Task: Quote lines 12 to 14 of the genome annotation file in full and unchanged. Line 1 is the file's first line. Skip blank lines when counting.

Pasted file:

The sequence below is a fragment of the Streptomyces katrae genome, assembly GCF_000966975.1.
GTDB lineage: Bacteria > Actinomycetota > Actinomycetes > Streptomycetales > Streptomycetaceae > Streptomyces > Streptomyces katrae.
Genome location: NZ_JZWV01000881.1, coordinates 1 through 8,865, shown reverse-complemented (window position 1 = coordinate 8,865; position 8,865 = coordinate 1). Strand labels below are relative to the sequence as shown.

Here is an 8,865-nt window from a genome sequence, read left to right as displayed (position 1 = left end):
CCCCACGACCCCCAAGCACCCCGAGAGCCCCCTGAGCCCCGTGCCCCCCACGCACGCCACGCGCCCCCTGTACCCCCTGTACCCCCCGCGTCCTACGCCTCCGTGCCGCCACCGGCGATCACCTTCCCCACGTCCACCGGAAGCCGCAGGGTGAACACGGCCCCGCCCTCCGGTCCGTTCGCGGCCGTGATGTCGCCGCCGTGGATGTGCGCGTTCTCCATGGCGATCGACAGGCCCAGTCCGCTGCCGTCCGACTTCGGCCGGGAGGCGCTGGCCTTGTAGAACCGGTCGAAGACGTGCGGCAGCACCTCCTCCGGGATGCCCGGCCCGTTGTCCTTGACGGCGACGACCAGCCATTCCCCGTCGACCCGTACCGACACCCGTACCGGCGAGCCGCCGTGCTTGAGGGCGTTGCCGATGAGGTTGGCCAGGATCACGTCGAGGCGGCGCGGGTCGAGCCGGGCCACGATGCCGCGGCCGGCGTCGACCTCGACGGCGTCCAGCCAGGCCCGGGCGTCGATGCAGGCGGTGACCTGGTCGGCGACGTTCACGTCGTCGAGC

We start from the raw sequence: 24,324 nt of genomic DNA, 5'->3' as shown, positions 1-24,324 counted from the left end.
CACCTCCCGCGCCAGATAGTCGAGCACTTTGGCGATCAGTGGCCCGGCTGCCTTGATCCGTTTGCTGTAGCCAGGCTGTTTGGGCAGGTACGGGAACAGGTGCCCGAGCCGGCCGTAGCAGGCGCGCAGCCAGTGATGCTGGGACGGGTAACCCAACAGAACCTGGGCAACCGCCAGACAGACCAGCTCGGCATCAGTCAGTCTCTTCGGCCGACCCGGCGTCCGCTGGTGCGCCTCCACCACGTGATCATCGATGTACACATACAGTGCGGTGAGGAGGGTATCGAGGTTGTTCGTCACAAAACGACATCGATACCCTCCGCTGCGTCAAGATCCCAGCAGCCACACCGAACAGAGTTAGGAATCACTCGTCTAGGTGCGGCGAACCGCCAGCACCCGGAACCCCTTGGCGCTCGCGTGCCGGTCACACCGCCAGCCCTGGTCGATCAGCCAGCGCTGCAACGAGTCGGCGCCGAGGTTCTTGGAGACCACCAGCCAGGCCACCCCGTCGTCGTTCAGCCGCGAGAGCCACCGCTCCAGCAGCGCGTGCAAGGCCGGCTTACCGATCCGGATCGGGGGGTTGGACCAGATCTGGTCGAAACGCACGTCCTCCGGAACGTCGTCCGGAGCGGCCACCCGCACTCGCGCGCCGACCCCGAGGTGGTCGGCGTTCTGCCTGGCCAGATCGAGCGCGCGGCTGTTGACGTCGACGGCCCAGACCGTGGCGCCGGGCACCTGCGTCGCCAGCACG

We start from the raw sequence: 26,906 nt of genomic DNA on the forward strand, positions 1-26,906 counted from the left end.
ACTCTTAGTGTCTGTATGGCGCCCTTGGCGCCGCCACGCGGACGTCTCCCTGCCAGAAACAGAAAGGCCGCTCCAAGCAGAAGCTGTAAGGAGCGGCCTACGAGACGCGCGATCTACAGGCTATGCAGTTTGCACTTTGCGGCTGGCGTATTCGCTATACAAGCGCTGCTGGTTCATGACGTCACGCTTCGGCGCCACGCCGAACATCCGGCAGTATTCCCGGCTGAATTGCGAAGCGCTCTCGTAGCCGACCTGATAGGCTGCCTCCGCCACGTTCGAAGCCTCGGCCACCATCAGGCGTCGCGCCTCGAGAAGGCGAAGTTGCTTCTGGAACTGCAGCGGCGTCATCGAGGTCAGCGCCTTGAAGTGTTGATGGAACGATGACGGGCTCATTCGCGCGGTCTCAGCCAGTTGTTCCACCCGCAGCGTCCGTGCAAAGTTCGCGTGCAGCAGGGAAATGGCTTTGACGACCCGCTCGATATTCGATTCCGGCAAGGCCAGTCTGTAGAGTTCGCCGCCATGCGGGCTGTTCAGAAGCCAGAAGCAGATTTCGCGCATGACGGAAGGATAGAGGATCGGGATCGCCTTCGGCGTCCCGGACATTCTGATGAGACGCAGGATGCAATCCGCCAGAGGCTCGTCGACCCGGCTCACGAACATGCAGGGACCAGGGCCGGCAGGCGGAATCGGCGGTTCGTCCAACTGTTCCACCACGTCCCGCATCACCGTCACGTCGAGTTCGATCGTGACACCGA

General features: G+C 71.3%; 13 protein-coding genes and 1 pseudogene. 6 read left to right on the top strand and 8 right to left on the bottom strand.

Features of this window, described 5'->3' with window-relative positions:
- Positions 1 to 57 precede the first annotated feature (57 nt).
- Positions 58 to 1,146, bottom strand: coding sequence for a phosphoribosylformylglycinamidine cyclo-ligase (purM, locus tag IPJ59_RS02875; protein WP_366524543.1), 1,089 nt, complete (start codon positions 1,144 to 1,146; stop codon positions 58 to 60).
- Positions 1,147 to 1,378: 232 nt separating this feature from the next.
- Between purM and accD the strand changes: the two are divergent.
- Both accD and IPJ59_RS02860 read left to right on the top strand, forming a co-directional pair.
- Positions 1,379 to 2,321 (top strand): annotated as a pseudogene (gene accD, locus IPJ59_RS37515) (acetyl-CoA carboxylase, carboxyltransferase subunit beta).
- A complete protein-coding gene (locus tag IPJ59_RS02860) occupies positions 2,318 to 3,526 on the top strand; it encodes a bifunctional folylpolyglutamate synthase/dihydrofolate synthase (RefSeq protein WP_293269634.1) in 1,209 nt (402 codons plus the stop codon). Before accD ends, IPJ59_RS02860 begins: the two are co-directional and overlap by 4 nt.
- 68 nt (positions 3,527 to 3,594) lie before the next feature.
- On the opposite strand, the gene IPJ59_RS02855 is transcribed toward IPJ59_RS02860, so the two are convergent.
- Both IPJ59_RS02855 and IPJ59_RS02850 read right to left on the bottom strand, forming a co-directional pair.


- Positions 1 to 57 precede the first annotated feature (57 nt).
- Positions 58 to 1,146, bottom strand: coding sequence for a phosphoribosylformylglycinamidine cyclo-ligase (purM, locus tag IPJ59_RS02875; protein WP_366524543.1), 1,089 nt, complete (start codon positions 1,144 to 1,146; stop codon positions 58 to 60).
- Positions 1,147 to 1,378: 232 nt separating this feature from the next.